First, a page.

From CELS IT Wiki
< Printers(Redirected from Printing On Linux)
Jump to: navigation, search

This document is aimed at MCS Green Linux Desktop users. Linux desktops use the CUPS client to talk to our print server. Most lpr command-line commands are provided by CUPS. See the man pages of any commands that don't work as expected.

How do I set the default printer on a linux box?

If you set the environmental printer variable, you will not need to specify which printer you wish your output to go to each time. This can be set (or reset) in a particular shell; in which case the definition lasts the lifetime of the shell (or until you reset it). The printer variable can also be set in your shell's initialization file (for example, the .tcshrc if you use tcsh). In either location, type

         setenv PRINTER printer_name

If you're not sure what your current default printer is, you can check by giving the command:

         printenv PRINTER

How do I print a file from linux?

If you are using a Ubuntu Linux desktop, you should able to print directly from most applications. Debian Sarge desktops are hit or miss. In any case, printing from the command will work.

Plain text files (ones you can read) can be printed using enscript. Enscript converts these files to postscript format and then sends them to the specified printer. For example, where PRINTER is set,

         enscript foobar

will print the file. See man enscript for a complete explanation.

Files already in postscript format (generally end in ".ps" and are "gibberish" if you read them) can be printed using lpr. (A file is determined to be a postscript file if the first two characters are "%!".) For example, to print file on pr-d255 -- (where PRINTER is not set)

         lpr -Ppr-d255 foobar

Dvi files (end in ".dvi" and are also "not readable") must be turned into postscript before printing. dvips converts dvi files into postscript. (See man dvips for more information.) Therefore, to print the file "foobar.dvi", do

         dvips foobar.dvi

which will generate a file. (Then see info on printing postscript files.)

I printed my file in linux, but it hasn't come out of the printer yet. What's up?

First, check to see if the file is still in the print queue (hasn't been printed yet because people are ahead of you). For example, to check pr-d255 to see that Riley's job is still in the queue.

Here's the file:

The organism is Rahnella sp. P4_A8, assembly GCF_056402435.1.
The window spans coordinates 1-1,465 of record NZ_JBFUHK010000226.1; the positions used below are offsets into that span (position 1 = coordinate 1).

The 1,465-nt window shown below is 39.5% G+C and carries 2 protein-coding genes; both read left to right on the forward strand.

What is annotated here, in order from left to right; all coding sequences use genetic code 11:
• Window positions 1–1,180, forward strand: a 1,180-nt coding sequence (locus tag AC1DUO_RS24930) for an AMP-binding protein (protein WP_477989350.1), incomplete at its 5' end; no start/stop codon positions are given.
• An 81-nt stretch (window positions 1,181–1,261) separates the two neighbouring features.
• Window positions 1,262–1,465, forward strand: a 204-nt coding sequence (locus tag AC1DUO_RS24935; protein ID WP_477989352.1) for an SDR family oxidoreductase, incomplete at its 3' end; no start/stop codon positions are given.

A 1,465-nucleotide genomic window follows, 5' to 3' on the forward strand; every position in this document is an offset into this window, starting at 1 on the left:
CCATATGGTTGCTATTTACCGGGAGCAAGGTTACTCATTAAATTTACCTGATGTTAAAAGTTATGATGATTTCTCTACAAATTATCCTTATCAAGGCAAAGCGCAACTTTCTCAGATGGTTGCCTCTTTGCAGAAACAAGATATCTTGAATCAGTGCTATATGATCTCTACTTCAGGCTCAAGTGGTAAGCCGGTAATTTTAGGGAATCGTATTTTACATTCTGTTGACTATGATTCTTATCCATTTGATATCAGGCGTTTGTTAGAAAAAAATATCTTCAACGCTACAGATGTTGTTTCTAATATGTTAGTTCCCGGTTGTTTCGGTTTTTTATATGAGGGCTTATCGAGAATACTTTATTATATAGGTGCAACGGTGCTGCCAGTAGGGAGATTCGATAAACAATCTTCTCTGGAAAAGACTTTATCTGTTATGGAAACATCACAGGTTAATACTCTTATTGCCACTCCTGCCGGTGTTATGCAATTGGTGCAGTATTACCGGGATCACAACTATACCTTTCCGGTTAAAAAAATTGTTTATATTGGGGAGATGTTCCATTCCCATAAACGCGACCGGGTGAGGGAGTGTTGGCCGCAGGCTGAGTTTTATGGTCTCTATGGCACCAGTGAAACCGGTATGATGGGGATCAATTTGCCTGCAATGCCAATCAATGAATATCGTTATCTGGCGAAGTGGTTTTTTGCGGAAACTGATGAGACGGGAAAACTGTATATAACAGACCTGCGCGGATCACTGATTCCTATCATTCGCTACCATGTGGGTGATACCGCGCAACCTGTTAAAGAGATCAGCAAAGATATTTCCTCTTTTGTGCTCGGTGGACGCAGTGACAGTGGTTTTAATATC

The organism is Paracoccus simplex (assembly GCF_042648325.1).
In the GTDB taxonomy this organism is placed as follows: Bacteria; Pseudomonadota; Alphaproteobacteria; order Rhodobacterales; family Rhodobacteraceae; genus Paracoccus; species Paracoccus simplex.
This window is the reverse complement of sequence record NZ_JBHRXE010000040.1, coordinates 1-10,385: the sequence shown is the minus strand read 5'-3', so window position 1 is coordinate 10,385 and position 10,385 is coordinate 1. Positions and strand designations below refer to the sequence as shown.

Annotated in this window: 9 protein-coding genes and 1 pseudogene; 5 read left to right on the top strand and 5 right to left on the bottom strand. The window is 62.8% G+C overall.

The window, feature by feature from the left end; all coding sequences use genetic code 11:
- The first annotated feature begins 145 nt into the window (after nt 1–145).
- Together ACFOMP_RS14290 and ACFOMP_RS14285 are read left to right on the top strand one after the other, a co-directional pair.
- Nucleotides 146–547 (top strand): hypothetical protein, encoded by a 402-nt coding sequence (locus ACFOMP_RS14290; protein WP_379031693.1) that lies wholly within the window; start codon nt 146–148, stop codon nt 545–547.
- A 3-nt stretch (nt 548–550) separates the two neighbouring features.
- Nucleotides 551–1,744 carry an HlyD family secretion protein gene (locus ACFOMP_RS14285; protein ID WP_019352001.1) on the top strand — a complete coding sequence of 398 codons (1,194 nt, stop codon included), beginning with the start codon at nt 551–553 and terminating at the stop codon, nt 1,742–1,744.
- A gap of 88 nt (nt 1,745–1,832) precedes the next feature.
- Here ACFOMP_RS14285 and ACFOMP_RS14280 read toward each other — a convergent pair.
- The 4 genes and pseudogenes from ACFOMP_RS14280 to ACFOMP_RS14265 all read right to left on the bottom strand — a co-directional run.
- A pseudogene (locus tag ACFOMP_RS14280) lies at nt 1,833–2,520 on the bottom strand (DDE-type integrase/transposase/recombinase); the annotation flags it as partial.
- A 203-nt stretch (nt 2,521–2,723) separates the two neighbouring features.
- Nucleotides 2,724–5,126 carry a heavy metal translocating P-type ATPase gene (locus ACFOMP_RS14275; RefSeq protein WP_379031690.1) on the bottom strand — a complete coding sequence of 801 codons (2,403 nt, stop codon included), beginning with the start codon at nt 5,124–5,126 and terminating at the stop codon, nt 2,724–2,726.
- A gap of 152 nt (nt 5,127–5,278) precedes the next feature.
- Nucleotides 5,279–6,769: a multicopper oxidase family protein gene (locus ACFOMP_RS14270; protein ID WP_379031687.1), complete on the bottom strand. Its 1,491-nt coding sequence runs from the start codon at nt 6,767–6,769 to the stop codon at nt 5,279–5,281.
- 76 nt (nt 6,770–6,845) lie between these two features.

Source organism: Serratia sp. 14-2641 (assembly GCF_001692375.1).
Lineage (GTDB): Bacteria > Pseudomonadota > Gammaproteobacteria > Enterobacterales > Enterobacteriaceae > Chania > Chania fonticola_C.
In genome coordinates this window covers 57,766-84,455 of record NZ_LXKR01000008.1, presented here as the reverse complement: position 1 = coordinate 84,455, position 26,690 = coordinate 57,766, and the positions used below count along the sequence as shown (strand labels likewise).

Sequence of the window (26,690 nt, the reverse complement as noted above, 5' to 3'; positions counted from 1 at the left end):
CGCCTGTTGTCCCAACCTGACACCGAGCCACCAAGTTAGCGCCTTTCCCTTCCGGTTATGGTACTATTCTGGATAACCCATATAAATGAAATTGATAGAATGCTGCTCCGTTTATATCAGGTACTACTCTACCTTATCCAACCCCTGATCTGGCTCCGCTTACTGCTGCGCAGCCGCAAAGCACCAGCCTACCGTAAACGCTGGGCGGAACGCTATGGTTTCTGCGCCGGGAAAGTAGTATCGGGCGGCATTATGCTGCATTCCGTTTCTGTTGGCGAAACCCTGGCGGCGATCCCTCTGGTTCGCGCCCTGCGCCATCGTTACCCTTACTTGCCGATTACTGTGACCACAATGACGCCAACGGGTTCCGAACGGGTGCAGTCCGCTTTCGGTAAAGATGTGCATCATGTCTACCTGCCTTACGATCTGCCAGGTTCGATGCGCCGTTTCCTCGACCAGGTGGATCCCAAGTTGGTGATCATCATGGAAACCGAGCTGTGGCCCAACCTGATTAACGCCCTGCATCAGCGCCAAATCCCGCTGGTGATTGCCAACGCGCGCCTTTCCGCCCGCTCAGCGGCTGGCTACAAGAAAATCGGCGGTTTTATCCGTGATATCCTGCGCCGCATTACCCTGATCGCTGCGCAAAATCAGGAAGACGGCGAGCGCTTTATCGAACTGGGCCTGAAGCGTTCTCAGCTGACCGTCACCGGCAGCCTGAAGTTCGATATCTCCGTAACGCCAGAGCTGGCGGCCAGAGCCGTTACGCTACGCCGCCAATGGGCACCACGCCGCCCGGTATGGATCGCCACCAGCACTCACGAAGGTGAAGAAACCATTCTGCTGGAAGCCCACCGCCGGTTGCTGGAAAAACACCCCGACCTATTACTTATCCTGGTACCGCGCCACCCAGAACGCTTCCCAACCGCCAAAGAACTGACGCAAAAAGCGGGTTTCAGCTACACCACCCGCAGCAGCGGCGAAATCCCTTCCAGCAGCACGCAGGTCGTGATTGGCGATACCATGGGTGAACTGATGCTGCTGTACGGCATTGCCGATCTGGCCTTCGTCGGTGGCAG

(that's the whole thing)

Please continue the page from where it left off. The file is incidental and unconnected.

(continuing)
> lpq -Ppr-d255
         pr-d255_local is ready and printing
         Rank   Owner      Job  Files                          Total Size
         active riley       200  /usr/tmp/ESa21345              1656725 bytes

If the file has been printed, your job may be sitting on the table or the shelves around the printer. Mainly, just look around. If you still can't find it, try again. If you think there are problems with the printer, email

Please recycle any unwanted printouts. The recycling bin is right inside the door to the printer room.

Oops. I sent a file to the printer, from linux, I didn't mean to

Use lprm to remove jobs from the printer queue, using the job id given under an lpq. So, for this job
> lpq -Ppr-d255
         pr-d255_local is ready and printing
         Rank   Owner      Job  Files                          Total Size
         active riley       200  /usr/tmp/ESa21345              1656725 bytes

you would type, and receive:
> lprm -Ppr-d255 200 dequeued dequeued>

Printing on a Linux Laptop

Depending on how old your OS and Kernel are, one of the following two ways should work for you. In general, these have been tested to work on Ubuntu, CentOS and Linux Mint. However, CLS Systems does not officially support Linux laptops and we can't guarantee it's stability.

Assuming cups is already installed and that you are on an Authenticated Argonne Network...

Ubuntu <=12.04 & Older Kernels

If you wish to print from your Linux laptop with CUPS, the easiest way would be to poll our server for printers. You can do this with the following commands.

 cupsctl Browsing=On 

Ubuntu >=13.04 and Newer Kernels

The CUPS BrowsePoll feature was removed in Ubuntu 13.04 as well as other flavors of Linux, but was eventually added back elsewhere in CUPS 1.6, although with modified configs. Connecting to our print server requires a slightly different approach by doing the following. Follow this exact order:

 cupsctl Browsing=On
 echo "ServerName" | sudo tee /etc/cups/client.conf

Finally, restart CUPS:

 sudo /etc/init.d/cups restart

You may need to wait a bit for the printers to show up, otherwise a reboot should help.